Daily Tar Heel Jan. 29, 2008
Grant to fund Bolin Creek cleanup
By: Alex Kowalski, Staff Writer
The Chapel Hill Town Council voted Monday night to support a grant application for the Bolin Creek Watershed Restoration Project.
If the grant is approved by the Environmental Protection Agency, town staff will work together with Carrboro to restore and maintain the water quality of Bolin Creek, which flows through both Chapel Hill and Carrboro and into Jordan Lake.
"We want to make sure that the water that runs through Chapel Hill into Jordan Lake as a source of drinking water for many communities in the area is clean and safe," council member Mark Kleinschmidt said. "We also want to protect a highly appreciated recreational waterway."
The Bolin Creek Watershed Restoration Team, composed of representatives from the area who work in environmental and engineering fields, is planning the guidelines for the grant.
Both towns will provide funding and staff to work with the N.C. Division of Water Quality, the N.C. State University Water Quality Group, the N.C. Ecosystem Enhancement Program, the EPA and the Friends of Bolin Creek to accomplish the restoration team's goals.
The grant, which will be submitted in February, likely will ask for about $500,000.
The EPA would fund 60 percent of the project, while the other groups would pay the remaining costs. Chapel Hill and Carrboro plan to split their portion of the bill, about $80,000, at 75 percent and 25 percent, respectively, based on their populations.
Chapel Hill would spend an additional $70,000 on projects specific to the town.
"Watershed restoration is expensive," said Trish D'Arconte, a storm water engineering technician for Chapel Hill and restoration team member, explaining that the high costs and the duration of the project, which could take up to 10 years, makes it a good candidate for the grant.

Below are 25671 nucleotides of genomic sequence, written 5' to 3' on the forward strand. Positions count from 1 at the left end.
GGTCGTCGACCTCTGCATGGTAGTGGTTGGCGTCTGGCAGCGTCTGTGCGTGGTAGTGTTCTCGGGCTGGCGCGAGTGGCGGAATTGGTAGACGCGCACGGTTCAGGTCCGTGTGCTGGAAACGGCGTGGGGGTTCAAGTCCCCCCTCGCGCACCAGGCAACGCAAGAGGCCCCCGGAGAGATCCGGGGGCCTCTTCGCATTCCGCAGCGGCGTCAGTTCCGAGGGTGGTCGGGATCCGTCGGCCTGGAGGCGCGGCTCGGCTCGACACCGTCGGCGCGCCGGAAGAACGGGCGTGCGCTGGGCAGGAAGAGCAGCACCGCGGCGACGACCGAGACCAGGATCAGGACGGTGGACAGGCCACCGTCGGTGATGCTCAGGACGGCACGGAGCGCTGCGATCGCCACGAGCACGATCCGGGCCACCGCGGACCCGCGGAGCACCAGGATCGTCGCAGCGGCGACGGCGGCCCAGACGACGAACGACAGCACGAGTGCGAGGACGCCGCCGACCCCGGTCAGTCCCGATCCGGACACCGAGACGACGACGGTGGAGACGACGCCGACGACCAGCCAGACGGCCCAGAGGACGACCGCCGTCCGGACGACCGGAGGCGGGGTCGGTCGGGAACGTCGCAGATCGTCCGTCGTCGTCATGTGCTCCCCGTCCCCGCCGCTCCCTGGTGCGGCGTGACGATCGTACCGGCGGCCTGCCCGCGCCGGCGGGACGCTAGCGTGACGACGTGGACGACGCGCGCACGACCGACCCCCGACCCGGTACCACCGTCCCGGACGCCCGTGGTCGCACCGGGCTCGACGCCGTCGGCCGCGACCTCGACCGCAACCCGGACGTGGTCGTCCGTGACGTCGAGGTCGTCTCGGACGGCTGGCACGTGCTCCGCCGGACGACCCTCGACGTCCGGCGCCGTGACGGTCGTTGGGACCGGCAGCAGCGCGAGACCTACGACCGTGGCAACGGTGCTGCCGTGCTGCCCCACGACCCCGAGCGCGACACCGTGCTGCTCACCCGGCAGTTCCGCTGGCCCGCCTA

"The EPA has been trying to find local communities or groups that have the energy to undertake full watershed restoration," she said. "It takes many years because of the complexity and the sheer number of projects that would need to be done."
Randy Dodd, environmental planner for Carrboro and another member of the restoration team, said Bolin Creek is considered an impaired stream because pollution has affected aquatic insect life.
"The diversity and the number of species that are less tolerant to pollution have been declining over time," he said. "It's a biological indicator."
The project will use the grant money to combat pollution and keep the water clean in the future. Tasks include studying storm water flow, addressing the erosion problems on the creek's banks and installing a couple of rain gardens to absorb runoff in Carrboro.
"There's a variety of things that can be done, and the efforts that we're starting initially are focused on trying to manage the runoff to stabilize the stream channels," Dodd said.
The restoration team hopes to hear from the EPA by August. The EPA has a limited amount of grant funds to distribute to similar efforts around the country.
"The population of Chapel Hill and Carrboro is very well known to be environmentally conscious and oriented, and several of our streams are impaired," D'Arconte said. "That's something the EPA wants us to address."
"If you want to be able to fish in your stream or play with your dog in the stream, then you need a clean stream."